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Happy Life

A head-scratchingly abstruse play that puts Theater of the Absurd through the David Mamet grinder.

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Priyanka Arya Krishnan as Cat Mermaid and Sagan Chen as Hermit in a scene from Kathy Ng’s “Happy Life” at the Walkerspace (Photo credit: Julia Weinberg)

Joel Benjamin

Joel Benjamin, Critic

A tiny, shabby apartment is the symbolic center of Kathy Ng’s annoyingly enigmatic play, Happy Life at the Walkerspace.  Taking its inspiration from the horrific real life Hello Kitty murder in Hong Kong, the play, produced by The Hearth, buries the dreadful details of the actual crime in a gory nightmare of and exaggerated language and characters.

A catlike creature with a forked tail, Cat Mermaid (a vivacious, if painfully overwrought Priyanka Arya Krishnan), emerges from the bathroom profanely going on and on about the worrisome state of the apartment plus a fantasy about a giant octopus (an image which comes to life late in Happy Life).

Real estate agent, Ox (Viet Vo, a solidly built man effectively playing a bowl of Jello), pounds on the door of Apartment 17.

After apologizing profusely (“Sorry, sorry!”)—a habit Ox has irritatingly internalized—he ushers Birdy (a lovely, soft-voiced Amy Chang), a perspective tenant, into the dingy domicile (designed on the cheap by Lily Guerin).  He makes a point to that the flat is lemony clean which she barely believes.  He also adds a morbid bit of history:  There was a murder/suicide in the place which included boiling of body parts and sewing the corpse’s head onto a Hello Kitty doll—hence the Cat Mermaid!

Amy Chang as Birdy and Rachel Yong as Mouse in a scene from Kathy Ng’s “Happy Life” at the Walkerspace (Photo credit: Julia Weinberg)

As the Cat Mermaid gorges on octopus tentacles she is lambasted by the gender fluid, foul-mouthed Hermit (Sagan Chen, tough and believable under surreal circumstances) who appears on the apartment floor.  Hermit has a terrible association with Apartment 17, the doorknob to the bathroom and a noose. The two discuss the future incarnations of Hermit, ideas he quickly pooh-poohs.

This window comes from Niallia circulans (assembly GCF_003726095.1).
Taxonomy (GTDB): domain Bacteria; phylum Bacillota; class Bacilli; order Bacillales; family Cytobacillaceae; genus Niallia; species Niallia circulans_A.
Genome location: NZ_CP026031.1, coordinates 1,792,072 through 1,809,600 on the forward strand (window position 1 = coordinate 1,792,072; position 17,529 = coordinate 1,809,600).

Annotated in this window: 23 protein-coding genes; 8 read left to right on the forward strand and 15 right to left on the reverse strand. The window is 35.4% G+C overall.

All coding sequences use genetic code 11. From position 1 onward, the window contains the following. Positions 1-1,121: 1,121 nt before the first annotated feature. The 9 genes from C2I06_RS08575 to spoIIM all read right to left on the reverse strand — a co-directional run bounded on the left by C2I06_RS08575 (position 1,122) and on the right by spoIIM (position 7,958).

Birdy returns only to find lots of dead birds. She is harassed by Hermit with borderline obscene references.  Their conversation goes on and on.

Soon Mouse (a charming, smooth Rachel Yong) appears with the ubiquitous Hermit to discuss tentacle porn, amongst other subjects.  Mouse is an underemployed porn writer/editor.

Other bizarre conversations follow including a kaffeeklatsch with Mouse and Birdy who is showing off her dilapidated flat.  Cat Mermaid asks Birdy, if she is willing to rent out her womb, but her womb is already occupied courtesy of her ex-husband.

Amy Chang as Birdy and Viet Vo as Ox in a scene from Kathy Ng’s “Happy Life” at the Walkerspace (Photo credit: Julia Weinberg)

As Ng’s play progresses, the many fantastic stories of the equally fantastic characters sort of come together in a series of revelations. How are they interrelated?  And, do they really exist? Despite its roots in reality, none of Ng’s flights of fancy makes sense.

Ng has a far-reaching imagination and spins the many stories and characters of her Happy Life with admiral skill and abandon.  But it is just too heavy-handedly, head-scratchingly abstruse, not to mention unnecessarily full of foul language that somehow doesn’t jibe with the characters.  This is Theater of the Absurd put through the David Mamet grinder.

Alicia J. Austin’s costumes, particularly the one for the exotic Cat Mermaid, shows some imagination as does the lighting design of Evan C. Anderson.

Director Kat Yen does what she could to make sense of the play but ultimately fails to tame it.

Happy Life (through August 6, 2022)

The Hearth Theater Company

Walkerspace, 46 Walker Street, in Manhattan

For tickets, visit http://www.thehearththeater.com

Running time: two hours and 45 minutes including one intermission

Share your thoughts in the comment section below.

Joel Benjamin
About Joel Benjamin (446 Articles)
JOEL BENJAMIN was a child performer on Broadway and danced with leading modern dance and ballet companies. Joel has been attending theater, ballet and opera performances ever since childhood, becoming quite opinionated over the years. He was the founder and artistic director of the American Chamber Ballet and subsequently was massage therapist to the stars before becoming a reviewer and memoirist. He is a member of the Outer Critics Circle.

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